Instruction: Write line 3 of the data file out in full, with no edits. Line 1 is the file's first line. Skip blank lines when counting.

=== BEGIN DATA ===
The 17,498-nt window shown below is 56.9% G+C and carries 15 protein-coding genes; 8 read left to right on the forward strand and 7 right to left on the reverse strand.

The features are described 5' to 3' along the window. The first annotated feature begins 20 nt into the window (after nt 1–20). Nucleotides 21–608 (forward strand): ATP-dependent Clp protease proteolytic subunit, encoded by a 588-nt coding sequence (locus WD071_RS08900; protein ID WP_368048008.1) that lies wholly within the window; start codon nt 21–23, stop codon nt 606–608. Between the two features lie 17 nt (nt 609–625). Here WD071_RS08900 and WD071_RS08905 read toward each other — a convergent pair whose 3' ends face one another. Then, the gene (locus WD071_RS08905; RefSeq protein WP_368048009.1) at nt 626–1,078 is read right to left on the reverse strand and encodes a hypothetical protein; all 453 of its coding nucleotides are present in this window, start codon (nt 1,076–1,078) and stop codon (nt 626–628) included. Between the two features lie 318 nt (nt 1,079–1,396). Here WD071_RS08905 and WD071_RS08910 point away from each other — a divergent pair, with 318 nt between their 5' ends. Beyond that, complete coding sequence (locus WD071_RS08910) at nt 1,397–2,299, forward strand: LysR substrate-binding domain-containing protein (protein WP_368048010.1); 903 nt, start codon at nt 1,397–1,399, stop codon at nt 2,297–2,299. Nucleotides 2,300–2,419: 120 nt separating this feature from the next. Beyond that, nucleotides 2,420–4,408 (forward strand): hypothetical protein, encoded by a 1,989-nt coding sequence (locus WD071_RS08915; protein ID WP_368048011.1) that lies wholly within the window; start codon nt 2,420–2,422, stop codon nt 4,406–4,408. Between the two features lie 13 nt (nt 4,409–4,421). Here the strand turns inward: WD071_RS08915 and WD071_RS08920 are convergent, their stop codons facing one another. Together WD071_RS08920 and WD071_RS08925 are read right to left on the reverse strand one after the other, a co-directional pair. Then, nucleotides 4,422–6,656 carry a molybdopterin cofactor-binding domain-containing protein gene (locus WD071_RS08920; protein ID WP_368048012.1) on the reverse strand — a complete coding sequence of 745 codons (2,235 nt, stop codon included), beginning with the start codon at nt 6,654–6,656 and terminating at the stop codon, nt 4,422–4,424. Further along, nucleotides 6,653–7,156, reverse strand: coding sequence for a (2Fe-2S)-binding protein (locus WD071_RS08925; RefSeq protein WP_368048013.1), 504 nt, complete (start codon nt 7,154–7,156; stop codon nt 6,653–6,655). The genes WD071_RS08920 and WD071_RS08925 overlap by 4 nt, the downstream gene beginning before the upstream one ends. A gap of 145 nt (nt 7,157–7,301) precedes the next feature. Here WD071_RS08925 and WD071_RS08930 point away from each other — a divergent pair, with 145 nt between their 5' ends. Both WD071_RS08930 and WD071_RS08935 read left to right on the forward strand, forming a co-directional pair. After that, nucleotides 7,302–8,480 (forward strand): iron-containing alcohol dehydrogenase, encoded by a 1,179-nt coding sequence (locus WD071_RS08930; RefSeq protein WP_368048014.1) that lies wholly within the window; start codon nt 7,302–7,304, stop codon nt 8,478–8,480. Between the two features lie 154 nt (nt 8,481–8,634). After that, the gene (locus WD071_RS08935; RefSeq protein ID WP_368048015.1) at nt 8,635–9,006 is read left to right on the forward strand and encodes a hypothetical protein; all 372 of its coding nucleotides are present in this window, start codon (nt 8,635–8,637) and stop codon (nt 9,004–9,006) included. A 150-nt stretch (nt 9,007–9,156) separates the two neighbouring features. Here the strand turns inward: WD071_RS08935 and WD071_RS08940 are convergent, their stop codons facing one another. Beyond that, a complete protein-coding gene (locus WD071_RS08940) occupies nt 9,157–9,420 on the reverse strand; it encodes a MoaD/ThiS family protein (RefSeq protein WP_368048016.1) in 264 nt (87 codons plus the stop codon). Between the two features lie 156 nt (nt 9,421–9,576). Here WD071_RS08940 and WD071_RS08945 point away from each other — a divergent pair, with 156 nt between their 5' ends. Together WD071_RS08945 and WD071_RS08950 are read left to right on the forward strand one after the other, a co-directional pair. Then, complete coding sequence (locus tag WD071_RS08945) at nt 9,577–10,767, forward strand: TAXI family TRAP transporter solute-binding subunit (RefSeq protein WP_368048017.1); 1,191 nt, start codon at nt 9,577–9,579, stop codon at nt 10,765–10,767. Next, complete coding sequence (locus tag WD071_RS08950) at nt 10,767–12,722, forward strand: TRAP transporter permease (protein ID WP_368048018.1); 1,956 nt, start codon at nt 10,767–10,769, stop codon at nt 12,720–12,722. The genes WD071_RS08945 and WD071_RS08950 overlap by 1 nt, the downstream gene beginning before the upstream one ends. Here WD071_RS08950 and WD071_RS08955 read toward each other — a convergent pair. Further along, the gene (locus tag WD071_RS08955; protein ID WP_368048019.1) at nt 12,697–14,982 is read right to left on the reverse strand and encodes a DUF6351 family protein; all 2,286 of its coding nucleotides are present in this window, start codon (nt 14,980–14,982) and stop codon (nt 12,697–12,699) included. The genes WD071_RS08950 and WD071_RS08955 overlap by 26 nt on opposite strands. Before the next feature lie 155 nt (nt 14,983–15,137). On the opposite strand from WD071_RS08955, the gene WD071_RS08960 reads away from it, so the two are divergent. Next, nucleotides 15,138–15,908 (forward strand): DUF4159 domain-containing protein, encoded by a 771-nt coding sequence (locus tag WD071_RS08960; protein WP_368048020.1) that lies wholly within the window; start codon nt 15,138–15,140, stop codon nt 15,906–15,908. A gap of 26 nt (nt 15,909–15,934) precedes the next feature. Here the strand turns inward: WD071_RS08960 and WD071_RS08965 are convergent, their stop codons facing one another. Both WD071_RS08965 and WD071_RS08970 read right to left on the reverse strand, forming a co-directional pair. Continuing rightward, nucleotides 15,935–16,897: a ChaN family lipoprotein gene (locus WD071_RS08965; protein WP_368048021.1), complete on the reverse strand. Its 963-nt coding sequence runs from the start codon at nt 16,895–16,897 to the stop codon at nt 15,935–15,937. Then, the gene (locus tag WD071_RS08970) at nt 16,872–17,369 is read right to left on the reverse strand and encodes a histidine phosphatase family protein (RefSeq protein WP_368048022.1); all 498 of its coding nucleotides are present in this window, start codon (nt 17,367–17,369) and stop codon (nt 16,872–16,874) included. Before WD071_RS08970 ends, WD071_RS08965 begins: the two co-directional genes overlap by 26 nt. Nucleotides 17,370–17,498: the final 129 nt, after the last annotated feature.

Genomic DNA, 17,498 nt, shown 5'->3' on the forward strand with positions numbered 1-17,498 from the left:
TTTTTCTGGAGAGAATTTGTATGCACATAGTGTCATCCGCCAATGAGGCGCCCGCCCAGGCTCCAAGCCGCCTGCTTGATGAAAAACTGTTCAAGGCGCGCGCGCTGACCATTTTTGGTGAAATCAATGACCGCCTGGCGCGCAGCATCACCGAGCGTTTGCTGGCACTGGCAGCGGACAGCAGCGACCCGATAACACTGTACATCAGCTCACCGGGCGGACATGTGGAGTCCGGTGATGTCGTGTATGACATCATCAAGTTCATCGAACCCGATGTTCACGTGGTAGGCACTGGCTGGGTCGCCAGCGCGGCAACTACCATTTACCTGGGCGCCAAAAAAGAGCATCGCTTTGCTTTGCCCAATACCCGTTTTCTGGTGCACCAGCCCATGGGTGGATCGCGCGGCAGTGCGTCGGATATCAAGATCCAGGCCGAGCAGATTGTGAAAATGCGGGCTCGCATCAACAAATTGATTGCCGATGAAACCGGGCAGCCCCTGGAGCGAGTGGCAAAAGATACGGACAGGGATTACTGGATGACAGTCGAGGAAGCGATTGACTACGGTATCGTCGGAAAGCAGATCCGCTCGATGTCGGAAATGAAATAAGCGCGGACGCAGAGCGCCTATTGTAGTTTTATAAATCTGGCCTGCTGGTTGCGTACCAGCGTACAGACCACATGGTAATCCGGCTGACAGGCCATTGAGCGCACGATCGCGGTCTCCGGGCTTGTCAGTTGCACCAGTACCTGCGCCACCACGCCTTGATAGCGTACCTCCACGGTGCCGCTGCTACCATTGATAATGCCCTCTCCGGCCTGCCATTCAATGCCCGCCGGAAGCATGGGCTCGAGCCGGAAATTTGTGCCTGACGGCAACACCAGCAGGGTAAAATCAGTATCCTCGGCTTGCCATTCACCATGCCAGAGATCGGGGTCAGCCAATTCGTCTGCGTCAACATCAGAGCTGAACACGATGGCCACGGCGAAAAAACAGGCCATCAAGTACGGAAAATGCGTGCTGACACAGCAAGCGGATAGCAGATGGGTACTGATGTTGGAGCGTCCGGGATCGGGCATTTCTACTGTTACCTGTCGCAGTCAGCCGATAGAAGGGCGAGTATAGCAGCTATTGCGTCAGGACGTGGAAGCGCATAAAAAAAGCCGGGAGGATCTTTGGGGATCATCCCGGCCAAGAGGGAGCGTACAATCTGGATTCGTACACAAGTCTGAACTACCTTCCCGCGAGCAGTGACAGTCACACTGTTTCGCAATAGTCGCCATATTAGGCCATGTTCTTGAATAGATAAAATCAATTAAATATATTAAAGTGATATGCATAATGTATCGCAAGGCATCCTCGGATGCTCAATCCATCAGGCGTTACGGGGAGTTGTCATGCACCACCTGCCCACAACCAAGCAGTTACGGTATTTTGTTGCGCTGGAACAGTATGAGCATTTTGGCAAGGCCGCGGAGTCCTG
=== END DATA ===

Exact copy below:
Genomic DNA, 17,498 nt, shown 5'->3' on the forward strand with positions numbered 1-17,498 from the left: